REVIEW: 4.48 Psychosis
Dani Cugini is still recovering from this brilliant production
“Hatch opens. Stark light.”
4.48 Psychosis is a beautiful, traumatic little knife wound of a play.
If you caught sight of the page-long list of warnings outside Queens College’s Fitzpatrick Theatre before the show, you might see my point: it includes depression, anxiety, suicide, self-harming, holocaust references, child abuse, extreme profanity, medical violence… I’m pretty sure that must break some records.
This is not family entertainment. But it is still beautiful. The depressed mind brought out and dissected in 4.48 Psychosis is not one that simply wishes to die: it is acutely aware of the absolute beauty of life, and this fuels part of its incredible anger. This is a play that will make you lie down and stare at the ceiling when you get home, without being one of those high-brow philosophical plays that tells you it wants you to lie down and stare at the ceiling when you get home.
Quite simply, it tells the truth, or at least a version of it. And the truth eats at you.
The set is a stage draped in swathes of white linen lit up by bright white light. There are two chairs held up by rope; at the start, one breaks. This design is minimalistic but feels saturated with tension, with little disconcerting touches such as snippets of slow, mechanically happy music, the darkening of the stage between each scene transition (very smoothly done) and an ongoing low-pitched hum (I admittedly don’t know if this was intentional or merely the equipment, but it contributed to the strung-out tension of the play).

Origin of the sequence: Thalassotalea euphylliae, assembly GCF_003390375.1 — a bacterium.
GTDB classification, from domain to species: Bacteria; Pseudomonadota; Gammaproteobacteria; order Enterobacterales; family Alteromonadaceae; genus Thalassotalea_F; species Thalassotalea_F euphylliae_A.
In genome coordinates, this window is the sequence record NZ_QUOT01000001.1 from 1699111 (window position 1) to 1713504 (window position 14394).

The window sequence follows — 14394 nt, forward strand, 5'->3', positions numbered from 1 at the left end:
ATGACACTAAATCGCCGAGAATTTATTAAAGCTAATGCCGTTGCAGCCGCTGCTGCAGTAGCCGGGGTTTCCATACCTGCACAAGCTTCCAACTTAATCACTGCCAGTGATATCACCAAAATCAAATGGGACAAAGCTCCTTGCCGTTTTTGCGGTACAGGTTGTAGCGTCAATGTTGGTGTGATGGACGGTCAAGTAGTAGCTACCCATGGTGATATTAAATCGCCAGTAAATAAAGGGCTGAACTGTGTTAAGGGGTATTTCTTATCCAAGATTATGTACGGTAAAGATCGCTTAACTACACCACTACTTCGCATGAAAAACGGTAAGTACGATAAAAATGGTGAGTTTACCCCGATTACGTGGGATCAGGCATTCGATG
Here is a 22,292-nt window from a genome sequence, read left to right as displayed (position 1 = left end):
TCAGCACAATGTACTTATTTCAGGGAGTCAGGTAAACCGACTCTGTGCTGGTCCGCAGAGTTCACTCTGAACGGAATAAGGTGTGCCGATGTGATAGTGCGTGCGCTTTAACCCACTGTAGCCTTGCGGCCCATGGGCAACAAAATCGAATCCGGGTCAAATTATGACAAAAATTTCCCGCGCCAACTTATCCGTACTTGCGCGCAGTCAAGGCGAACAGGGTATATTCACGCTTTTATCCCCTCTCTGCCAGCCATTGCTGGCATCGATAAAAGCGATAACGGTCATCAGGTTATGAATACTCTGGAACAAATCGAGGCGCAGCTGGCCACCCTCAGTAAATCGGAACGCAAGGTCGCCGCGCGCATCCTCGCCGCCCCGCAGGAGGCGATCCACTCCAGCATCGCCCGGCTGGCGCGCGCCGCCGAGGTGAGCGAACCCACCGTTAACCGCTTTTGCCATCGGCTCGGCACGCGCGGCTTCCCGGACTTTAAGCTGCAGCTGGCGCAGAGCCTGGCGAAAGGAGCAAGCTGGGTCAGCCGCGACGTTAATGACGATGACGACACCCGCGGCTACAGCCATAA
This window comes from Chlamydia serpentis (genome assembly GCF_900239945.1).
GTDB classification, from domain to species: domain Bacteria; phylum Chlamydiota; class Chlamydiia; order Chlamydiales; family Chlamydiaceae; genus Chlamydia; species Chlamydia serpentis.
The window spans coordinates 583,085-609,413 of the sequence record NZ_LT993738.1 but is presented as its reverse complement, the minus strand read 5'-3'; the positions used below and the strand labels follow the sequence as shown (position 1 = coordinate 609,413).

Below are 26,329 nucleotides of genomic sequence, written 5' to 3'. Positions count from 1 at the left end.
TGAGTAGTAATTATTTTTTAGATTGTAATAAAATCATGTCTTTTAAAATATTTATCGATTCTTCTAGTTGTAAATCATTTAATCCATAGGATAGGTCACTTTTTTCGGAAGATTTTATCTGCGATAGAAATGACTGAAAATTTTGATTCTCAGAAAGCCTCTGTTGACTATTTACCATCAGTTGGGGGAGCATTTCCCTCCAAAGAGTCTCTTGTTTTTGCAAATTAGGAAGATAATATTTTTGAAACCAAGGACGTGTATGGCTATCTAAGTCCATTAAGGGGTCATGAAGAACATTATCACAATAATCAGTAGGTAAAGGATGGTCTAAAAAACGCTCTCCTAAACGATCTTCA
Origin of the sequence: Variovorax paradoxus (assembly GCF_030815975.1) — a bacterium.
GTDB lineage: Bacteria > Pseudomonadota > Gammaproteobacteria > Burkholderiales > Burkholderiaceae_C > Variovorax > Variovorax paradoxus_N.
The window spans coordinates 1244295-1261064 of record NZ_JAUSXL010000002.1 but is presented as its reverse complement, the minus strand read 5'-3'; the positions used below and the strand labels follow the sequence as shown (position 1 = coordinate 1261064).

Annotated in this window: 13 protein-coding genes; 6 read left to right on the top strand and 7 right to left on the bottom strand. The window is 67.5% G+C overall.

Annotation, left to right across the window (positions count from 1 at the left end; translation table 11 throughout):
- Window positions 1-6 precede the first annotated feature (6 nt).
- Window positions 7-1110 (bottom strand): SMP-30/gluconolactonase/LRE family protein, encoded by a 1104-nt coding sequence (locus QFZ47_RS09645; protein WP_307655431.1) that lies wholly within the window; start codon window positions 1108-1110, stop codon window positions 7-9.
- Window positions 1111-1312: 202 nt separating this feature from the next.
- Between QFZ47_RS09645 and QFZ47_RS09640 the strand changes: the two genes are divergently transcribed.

Onto the performers. 4.48 Psychosis has three actresses, who each play a ‘different person’ with depression (or they might be thought of as slightly different personas of one person with depression). Their performances are exquisite, both separately and when they interact (particularly the most powerful and disturbing scene); there is a beautifully directed mechanistic choreography between them in certain scenes, which was very effective though a little off-kilter on occasion.
The three performers meld together but there are subtle aspects that distinguish each performance. Rute Costa is characterised by pain: a mute, all-encompassing pain that clenches her fists and twists her expressions. Isla Cowan is desperate, her tapping fingers and barely shaking voice taut with anxiety. And Ruby Kwong is burning, burning with a furious, cynical intensity. Isla and Rute give accomplished and nuanced performances in what is a very difficult play to pull off, but I have to highlight Ruby in particular: her performance was some of the best acting I’ve seen so far in Cambridge. I don’t think I breathed during one or two of her monologues.
There’s not much to fault in this production – a few minor issues with tech, a few choreographed scenes where the actresses fell a little out of sync. The play itself is difficult: a reviewer of the original production asked ‘How do you award aesthetic points to a 75-minute suicide note?’ There’s no easy way to answer that, but you don’t come out of 4.48 Psychosis with a feeling that life is meaningless, more of how powerful depression is that it can make it so difficult to grapple with that meaning. Depression is one of the most relevant topics today, and also one of the least understood. Kane’s work goes a small way towards changing that.
See this play. It will make you uncomfortable. In a good way.